The modules sold by Maplin in the UK are made by a Chinese company Fine Offset. Models N96GY and WH1081. These are increasingly being used by Raspberry Pi users as the basis for a home made wind and rain detectors. All are cheaply made but are waterproof in that they use dry reed switches which are physically separated from the outside world. This means that insects and other wild life will find it more difficult to stop your readings. Please think carefully before oiling the bearings as this can make them "sticky" and seize up more quickly!

So now it's time to take a look inside the three most popular modules, the wind speed, wind direction and rain detector. I have included some basic notes about how spending just a few pounds their reliability and accuracy can be improved. (soon).

  Let's start with the simplest detector in the set, the rain gauge. This is simply a small balance "tipping bucket" detector where the rain runs in one side of the balance  which make it heavier causing the balance to topple over. In so doing a small magnet makes the reed switch change from off to on and then back to off sending a pulse to the control unit. As the balance has toppled over the other side starts to fill while the first empties itself ready for the next time!

There are apparently different volume cups made but we have only ever seen the one that is "calibrated"(!) to topple at each 0.011" of rain. let's say it's fairly accurate. Perhaps someone would like to stand out in the rain and count the clicks?

The main disadvantage of this sort of detector is that no rain is detected until sufficient falls to make the unit topple over the first time and at the end of the rain it may stop just before filling for the last time.  There is also the problem of morning frost and heavy rain splashing out of the collector before being recorded. Meaning that the accuracy is good but not excellent.

  Here we can see the reed switch removed from the side of the detector unit - bucket unit on the right. The black blob is a rubber spacer used to secure the circuit board a little more accurately.

It's all a bit push together and hope and it rattles about a bit!

Incidentally the top cover (not shown here) just clicks on with two plastic tabs (no screws) and we have seen these tabs broken off when the plastic breaks down and gets brittle in bright sunlight. You might prefer to glue the cover on and not be able to service or repair this unit. They are not particularly expensive to replace so having a spare "in stock" might not be a bad idea.

  Now the wind direction unit or weather vane perhaps, the design of this is quite clever!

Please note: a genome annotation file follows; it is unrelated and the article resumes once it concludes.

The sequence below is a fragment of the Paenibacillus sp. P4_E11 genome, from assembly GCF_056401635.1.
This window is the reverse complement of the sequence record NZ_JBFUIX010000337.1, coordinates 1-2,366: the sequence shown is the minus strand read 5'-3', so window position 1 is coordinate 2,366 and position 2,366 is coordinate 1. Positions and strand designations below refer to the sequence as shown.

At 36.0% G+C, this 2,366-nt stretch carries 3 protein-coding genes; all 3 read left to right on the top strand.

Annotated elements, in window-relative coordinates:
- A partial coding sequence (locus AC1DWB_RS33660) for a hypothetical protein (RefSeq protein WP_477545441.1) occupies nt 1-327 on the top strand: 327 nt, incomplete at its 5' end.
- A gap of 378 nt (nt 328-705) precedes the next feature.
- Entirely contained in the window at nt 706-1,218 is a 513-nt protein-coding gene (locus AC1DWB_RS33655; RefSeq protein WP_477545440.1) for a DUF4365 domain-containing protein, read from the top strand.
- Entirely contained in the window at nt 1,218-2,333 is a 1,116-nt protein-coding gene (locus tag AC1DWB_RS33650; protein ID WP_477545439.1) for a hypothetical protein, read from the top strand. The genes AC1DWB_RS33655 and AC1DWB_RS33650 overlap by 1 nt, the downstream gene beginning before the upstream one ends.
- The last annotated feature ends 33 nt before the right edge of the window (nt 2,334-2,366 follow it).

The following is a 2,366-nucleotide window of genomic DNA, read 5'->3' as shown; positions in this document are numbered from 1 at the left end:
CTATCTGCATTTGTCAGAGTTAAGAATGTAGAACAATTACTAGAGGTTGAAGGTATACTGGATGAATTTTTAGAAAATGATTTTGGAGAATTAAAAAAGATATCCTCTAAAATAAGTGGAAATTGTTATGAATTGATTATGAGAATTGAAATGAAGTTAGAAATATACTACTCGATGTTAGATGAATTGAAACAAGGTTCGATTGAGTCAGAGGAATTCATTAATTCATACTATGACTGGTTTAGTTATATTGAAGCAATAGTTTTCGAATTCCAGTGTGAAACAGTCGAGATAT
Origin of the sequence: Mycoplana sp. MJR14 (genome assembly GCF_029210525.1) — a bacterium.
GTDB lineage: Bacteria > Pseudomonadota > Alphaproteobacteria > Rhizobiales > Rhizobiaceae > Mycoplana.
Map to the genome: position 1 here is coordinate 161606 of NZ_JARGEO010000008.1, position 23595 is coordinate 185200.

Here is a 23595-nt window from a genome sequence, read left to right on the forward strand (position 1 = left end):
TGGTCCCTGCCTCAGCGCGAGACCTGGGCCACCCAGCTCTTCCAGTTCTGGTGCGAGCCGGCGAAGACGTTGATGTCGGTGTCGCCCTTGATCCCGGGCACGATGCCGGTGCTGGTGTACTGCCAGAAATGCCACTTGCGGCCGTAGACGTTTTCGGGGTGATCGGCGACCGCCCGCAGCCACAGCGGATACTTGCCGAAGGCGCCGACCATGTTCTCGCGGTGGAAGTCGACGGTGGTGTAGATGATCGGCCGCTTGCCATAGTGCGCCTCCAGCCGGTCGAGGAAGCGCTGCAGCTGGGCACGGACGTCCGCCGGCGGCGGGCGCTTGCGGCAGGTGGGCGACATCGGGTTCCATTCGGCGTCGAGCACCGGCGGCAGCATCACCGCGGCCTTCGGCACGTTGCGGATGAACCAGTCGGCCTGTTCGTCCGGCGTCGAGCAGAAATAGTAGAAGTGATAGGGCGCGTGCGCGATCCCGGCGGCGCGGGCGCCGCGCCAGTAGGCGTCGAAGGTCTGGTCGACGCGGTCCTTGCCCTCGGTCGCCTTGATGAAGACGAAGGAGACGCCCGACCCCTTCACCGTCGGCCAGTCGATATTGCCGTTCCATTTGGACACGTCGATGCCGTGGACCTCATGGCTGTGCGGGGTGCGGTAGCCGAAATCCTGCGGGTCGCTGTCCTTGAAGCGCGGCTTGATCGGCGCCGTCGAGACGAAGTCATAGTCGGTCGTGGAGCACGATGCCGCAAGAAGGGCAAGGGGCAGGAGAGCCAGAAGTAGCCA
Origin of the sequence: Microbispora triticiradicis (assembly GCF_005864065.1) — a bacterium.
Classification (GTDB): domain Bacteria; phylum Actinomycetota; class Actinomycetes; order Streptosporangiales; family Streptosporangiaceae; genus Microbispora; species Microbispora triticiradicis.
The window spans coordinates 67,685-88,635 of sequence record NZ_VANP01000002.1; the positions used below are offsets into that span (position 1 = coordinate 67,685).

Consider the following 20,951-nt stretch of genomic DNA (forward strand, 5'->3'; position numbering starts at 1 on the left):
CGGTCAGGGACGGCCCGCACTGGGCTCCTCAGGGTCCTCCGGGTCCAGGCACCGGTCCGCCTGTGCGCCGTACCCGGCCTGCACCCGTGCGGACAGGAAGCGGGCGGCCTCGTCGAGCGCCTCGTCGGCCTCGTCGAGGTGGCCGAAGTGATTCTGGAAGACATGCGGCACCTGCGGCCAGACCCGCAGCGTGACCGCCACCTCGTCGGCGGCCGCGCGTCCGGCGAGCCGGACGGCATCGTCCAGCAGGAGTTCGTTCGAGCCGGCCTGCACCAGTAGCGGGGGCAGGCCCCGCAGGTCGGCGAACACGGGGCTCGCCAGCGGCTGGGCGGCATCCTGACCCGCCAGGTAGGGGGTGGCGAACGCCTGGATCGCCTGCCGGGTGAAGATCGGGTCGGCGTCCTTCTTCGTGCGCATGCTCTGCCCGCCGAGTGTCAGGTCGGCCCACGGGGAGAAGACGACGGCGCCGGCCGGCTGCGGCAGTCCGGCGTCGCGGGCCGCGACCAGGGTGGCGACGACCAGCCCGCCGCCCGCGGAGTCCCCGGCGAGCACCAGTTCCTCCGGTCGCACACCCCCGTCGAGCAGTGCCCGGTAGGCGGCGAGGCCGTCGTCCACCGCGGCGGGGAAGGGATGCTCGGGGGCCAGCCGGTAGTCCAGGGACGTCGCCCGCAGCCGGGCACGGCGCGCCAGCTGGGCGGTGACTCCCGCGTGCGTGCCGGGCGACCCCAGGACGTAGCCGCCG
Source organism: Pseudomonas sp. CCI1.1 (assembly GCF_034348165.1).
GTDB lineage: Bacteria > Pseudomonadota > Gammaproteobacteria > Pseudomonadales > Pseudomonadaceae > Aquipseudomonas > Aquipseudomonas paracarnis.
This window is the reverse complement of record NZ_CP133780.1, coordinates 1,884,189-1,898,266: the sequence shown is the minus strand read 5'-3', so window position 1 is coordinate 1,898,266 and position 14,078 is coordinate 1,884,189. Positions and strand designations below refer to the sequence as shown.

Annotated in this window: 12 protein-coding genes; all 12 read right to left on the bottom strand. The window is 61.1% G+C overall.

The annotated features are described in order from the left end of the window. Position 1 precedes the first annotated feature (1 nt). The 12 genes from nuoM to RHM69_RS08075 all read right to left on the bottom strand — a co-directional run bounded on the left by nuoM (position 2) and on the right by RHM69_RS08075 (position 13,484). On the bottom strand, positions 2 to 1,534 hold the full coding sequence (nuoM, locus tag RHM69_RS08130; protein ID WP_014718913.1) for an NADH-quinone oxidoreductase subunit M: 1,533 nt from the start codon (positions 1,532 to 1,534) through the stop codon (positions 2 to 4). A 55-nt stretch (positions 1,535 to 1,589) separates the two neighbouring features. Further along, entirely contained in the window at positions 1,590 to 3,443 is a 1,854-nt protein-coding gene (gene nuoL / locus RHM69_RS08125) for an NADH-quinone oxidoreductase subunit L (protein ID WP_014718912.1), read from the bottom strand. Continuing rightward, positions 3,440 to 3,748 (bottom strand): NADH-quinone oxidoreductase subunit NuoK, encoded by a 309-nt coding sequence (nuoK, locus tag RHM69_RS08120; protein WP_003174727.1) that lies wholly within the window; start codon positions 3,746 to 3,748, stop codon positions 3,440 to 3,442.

With the base removed here you can see 8 reed switches in a circle. As the magnet attached to the weather vane on top revolves it causes either one switch to close (if the magnet is directly above the switch) or two switches to close when the magnet is between the switches.

Apply a voltage across a resistor (say 10k) and you generate a voltage depending on the wind direction. Giving 16 points of the compass from just 8 reed switches - clever!

  This is the other side of the circuit board. There are 8 resistors here, each in series with a reed switch. The physical resistors are marked with an asterisk, other values come from Ohms law. Measured values are (from North going clockwise)...
33k       *
8.2k      *
1k         *
2.1k       *
3.9k       *
16k        *
120k      *
64.9k      *
  The magnet is the small circle right at the edge of the wind gauge but as you can see there are other places that it is possible to use. Not sure why but if your gauge is inaccurate a blob of glue to hold the magnet in a different place might be worth a try..

The bearing needs discussion as whilst it has some circular bearings inside it's pretty cheaply made. Grit can and does get in, especially if the unit has been oiled by an over enthusiastic owner as this can dry and get sticky over time.

We are looking for a supply of replacement better quality bearings, more here if we find any.

  Finally, it's wind speed time using an anemometer.

Again this module uses a dry reed switch which is not in physical contact with the atmosphere, with the associated magnet fitted near the centre of the bucket unit.

  The magnet is the small metal circle just above the centre point.
  This is the dry reed switch and its cable from the wind speed detector. This cable plugs into the direction unit which then conveys the pulses off to the control box.

I don't understand the mathematics or what determines the rotation speed, but apparently a wind speed of 2.4 Km / hr causes a rotation of one per second. Your computer will have to do the maths to work the equivalent speed for Miles Per Hour and other rotations!

The reed switch is an electrical switch operated by an applied magnetic field. It was invented at Bell Telephone Laboratories in 1936 by W. B. Ellwood. (Wikipedia). This means a glass tube that detects a magnetic field and closes the contacts. They are used in lots of different things, from burglar alarms to telephone exchanges. If we know anything Mr. Elwood probably got little reward but his name on a Company patent document. As you may guess your author once invented something which is in daily use and got little reward as well!

I intend to extend this article - please look back soon.

ŠJuly 2013
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